Author Wakako Yamauchi to Discuss New Works at JANM


Author Wakako Yamauchi, known for her groundbreaking short story “And the Soul Shall Dance,” which was turned into an award-winning play, will discuss her collection of short fiction in the anthology “Rosebud and Other Stories” at a program set at the Japanese American National Museum, 1st and Central in Los Angeles’ Little Tokyo, on Sunday, May 1, beginning at 2 p.m.

Yamauchi, who was born in California’s Imperial Valley in the 1920s, attended night school at the Otis Art Center after World War II. Known more for her artistic talents, she gained an opportunity to display her writing skills when she was asked by the Rafu Shimpo to contribute to its annual holiday edition. Her husband, Chester, suggested that she agree to submit an illustration if the newspaper would print one of her short stories in 1960. The newspaper agreed and annually, Yamauchi would contribute a short story to the Rafu Shimpo’s special edition.

As a writer, Yamauchi discovered that her fiction writing was “closer to what I knew — reaching in there and searching for the truth.” In the 1970s, a group of Asian American writers organized the landmark anthology “Aiiieeeee!,” which included Yamauchi’s “And the Soul Shall Dance.” East West Players’ artistic director, Mako, read the story and convinced Yamauchi to turn it into a play. The play won critical acclaim at East West Players and was produced as a television drama for the PBS station KCET in Los Angeles.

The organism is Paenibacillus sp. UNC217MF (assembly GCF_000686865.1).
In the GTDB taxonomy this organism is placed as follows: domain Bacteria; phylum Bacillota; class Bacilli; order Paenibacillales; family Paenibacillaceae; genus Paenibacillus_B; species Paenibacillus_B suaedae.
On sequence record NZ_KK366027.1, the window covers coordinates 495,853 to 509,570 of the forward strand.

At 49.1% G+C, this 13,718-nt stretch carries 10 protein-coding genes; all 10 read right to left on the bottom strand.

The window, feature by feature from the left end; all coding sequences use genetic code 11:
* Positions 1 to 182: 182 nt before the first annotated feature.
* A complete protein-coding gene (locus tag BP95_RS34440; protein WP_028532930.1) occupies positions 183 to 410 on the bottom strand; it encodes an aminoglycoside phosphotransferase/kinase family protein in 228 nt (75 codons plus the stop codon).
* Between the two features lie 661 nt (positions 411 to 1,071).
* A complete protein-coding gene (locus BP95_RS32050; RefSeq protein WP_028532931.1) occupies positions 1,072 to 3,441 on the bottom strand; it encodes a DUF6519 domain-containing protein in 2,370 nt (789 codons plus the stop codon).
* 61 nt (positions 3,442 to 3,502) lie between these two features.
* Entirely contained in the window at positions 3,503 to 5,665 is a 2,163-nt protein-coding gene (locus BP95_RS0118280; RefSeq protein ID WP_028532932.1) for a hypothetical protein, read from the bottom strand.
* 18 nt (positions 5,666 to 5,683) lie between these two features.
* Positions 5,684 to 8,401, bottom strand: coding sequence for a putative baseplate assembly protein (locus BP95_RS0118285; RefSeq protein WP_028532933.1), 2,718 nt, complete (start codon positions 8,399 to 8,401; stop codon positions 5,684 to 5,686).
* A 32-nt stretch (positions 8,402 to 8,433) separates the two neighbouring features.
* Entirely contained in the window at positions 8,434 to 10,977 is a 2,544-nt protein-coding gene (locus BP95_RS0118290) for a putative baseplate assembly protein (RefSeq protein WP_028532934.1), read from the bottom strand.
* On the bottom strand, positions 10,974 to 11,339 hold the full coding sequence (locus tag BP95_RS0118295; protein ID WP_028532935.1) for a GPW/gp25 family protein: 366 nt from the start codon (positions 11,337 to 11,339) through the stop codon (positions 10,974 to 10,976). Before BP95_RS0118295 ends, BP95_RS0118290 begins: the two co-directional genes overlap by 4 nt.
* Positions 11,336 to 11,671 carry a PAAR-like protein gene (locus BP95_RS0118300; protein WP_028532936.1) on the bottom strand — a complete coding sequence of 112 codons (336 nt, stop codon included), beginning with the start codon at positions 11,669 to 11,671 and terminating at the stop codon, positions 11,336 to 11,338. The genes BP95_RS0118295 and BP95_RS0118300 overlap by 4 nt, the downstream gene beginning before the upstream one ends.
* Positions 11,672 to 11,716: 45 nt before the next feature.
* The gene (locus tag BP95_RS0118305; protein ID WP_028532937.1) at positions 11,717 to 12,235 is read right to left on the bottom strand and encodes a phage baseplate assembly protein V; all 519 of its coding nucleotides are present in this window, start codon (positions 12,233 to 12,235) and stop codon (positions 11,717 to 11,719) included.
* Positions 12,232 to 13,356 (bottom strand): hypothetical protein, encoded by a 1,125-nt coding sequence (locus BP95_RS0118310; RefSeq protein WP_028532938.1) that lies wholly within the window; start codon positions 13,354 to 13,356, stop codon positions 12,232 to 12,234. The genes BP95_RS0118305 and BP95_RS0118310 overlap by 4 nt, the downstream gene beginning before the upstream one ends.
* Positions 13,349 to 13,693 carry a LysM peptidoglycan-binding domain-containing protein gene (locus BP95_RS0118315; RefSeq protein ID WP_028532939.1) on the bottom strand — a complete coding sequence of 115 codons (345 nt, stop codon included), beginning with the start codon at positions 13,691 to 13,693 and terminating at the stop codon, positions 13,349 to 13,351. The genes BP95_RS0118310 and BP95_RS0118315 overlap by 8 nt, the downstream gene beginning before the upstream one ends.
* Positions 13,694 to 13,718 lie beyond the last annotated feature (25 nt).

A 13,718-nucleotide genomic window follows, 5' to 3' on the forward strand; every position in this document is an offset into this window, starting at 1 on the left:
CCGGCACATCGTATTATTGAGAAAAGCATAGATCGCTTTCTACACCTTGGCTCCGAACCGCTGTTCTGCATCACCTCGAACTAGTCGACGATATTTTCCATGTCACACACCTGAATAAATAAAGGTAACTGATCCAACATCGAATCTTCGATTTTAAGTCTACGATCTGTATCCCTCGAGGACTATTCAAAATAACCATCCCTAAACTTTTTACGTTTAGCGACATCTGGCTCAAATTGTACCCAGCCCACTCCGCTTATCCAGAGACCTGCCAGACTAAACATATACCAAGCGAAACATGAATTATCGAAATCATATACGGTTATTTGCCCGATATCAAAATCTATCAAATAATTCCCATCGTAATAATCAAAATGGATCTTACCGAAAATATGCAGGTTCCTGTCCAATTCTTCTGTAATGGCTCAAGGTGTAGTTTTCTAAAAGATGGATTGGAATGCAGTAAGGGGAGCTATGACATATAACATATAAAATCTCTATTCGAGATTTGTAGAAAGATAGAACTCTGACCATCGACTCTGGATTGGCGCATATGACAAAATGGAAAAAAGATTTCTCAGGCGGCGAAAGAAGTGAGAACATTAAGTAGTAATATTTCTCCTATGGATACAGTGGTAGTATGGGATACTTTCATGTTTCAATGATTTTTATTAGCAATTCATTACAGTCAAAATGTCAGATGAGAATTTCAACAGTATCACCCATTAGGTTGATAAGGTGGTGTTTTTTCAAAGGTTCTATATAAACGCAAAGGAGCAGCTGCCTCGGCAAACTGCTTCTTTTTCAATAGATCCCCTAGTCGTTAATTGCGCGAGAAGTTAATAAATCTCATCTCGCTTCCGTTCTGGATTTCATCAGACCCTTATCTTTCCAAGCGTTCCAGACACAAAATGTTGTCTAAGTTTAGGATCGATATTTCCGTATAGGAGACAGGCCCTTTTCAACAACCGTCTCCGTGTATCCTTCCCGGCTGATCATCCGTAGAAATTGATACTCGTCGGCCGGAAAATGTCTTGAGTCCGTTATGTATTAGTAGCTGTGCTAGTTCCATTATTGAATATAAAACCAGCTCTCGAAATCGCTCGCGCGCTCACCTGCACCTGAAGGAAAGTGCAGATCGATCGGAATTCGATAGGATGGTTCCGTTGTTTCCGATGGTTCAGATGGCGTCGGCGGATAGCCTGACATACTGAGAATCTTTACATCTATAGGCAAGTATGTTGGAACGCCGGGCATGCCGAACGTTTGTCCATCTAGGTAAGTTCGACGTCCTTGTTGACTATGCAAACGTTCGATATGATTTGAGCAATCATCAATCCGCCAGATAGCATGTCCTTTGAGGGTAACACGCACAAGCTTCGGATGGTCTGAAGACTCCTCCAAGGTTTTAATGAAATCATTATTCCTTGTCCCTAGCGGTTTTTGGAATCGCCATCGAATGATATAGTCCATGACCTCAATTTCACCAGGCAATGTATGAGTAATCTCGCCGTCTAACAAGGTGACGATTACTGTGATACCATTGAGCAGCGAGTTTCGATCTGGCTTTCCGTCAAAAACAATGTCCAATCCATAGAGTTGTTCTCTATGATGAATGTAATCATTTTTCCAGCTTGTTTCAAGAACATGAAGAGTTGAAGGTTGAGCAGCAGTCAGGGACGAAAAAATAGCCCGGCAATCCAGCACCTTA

“Rosebud and Other Stories,” Yamauchi’s second book, represents her latest works. As with much of her fiction, the stories are populated with desert farmers, factory workers, gamblers, housewives, con artists, and dreamers, all facing tough times. Yamauchi is often seen as the voice of the Nisei generation, revealing their secret desires, unfulfilled longing, and irrepressible humor.

This program is made possible through UCLA’s George and Sakaye Aratani Endowed Chair in Japanese American Redress, Internment and Community and UCLA’s Asian American Studies Center. It is also supported by the Department of Cultural Affairs, City of Los Angeles, Pacific Asian American Women Writers West, and Los Angeles County Arts Commission.

For more information, call (213) 625-0414 or visit



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